Chicago's diners increasingly are willing to hand over a few hours, a few hundred bucks and total control of their dining fate to chefs.
In the aftermath of the long-running “casualization” of fine dining in Chicago, a phenomenon marked by the proliferation of high-end restaurants pushing small plates made to share, loud music and a dressed-down vibe, a cadre of well-known chefs is embracing the sine qua non of fine dining: the prix fixe meal.
Celebrity chef Tony Mantuano took his 30-year-old Spiaggia to a tasting menu format late last summer. Ryan McCaskey made the switch at his two-Michelin-starred South Loop restaurant Acadia in November.It's a fun thing to do every once in awhile, but honestly it's a little much for us. It's definitely an experience, but in terms of sustenance it leaves us yearning for something else (but that's clearly not the purpose of this style of dining, right?).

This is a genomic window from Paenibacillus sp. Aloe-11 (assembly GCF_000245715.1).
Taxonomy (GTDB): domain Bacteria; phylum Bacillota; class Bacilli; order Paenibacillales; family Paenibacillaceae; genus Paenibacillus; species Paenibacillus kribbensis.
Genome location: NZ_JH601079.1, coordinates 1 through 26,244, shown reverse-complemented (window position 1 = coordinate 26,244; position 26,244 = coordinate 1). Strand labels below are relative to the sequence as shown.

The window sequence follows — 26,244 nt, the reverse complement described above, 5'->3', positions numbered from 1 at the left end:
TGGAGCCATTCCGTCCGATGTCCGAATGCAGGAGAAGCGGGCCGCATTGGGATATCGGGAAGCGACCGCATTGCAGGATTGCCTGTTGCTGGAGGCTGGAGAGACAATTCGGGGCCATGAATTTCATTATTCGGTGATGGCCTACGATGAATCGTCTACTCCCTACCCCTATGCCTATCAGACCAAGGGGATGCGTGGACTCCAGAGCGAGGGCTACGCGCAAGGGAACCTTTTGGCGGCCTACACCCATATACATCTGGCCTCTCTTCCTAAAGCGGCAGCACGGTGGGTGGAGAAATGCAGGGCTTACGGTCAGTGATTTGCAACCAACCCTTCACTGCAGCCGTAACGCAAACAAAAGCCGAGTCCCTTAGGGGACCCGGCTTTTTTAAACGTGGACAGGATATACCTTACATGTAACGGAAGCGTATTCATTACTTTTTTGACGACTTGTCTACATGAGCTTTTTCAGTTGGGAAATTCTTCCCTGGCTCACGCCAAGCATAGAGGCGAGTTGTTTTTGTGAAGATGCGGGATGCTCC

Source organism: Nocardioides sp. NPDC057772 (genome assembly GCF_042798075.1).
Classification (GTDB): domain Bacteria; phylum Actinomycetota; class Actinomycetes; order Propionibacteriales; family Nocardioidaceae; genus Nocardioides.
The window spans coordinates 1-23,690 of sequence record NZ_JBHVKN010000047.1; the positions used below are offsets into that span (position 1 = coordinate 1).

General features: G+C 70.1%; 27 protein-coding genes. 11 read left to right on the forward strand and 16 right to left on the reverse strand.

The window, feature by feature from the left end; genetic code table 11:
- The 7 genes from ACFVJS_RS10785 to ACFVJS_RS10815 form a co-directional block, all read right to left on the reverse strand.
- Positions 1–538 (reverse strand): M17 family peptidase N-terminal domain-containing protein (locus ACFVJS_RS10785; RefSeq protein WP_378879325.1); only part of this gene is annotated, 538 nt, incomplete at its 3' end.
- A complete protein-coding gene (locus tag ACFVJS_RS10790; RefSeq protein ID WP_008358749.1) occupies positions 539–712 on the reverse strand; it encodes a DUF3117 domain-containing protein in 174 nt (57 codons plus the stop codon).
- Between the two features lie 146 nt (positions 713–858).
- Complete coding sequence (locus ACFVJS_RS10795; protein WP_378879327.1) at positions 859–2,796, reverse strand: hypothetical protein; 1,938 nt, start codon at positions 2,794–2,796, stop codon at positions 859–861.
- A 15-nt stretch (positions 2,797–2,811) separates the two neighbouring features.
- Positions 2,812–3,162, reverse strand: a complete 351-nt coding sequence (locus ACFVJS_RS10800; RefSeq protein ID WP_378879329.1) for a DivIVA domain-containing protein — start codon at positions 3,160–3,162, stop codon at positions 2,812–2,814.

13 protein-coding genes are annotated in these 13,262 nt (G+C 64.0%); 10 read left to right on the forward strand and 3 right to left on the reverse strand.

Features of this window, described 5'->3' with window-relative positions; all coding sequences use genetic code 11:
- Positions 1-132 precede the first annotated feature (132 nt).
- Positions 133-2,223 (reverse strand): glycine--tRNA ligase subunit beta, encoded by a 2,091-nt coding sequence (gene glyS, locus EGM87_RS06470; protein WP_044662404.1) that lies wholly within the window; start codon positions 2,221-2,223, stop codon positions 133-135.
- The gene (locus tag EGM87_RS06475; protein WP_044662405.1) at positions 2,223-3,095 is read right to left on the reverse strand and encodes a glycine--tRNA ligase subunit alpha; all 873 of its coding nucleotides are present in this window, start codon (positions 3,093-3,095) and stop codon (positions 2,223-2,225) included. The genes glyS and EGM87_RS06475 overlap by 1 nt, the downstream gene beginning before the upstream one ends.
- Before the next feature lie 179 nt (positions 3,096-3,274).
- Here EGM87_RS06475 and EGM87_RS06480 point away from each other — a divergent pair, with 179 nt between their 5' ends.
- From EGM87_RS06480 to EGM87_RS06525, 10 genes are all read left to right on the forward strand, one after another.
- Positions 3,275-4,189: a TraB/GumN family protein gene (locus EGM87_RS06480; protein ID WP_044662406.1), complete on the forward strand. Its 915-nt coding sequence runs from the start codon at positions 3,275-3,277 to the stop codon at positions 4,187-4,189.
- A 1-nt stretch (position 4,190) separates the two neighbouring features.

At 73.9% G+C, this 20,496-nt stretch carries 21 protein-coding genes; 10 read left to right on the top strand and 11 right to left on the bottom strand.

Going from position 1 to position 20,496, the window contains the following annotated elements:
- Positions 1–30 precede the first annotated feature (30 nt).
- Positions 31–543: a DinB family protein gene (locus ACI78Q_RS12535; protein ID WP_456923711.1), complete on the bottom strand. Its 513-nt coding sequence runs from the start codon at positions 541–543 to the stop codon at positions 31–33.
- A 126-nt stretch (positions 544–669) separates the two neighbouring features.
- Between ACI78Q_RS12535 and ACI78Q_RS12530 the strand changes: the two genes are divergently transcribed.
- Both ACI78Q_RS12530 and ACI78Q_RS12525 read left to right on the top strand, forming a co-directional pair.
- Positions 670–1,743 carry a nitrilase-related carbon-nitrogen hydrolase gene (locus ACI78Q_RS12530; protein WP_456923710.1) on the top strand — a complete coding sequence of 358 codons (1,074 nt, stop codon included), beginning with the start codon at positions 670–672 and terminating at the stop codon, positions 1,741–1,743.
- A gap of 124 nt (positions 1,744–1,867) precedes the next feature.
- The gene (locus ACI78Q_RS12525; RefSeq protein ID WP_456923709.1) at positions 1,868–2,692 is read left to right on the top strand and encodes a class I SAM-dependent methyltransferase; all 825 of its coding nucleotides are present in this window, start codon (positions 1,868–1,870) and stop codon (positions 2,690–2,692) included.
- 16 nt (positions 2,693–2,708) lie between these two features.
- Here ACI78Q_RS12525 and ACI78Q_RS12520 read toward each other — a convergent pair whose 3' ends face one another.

Another interesting quote was this:
McCaskey, for instance, wants to open a more casual restaurant in the next two years that pumps out more volume at higher margins and provides him with more financial cushion. “I wish I had a better car and a better house and a new jacket for winter,” he says. “I never had people trying to give me money before. I had nobody. Now it's to the point where it's happening all the time. People want to be part of (my) next success.”
Could a new McCaskey casual dining restaurant be in the work?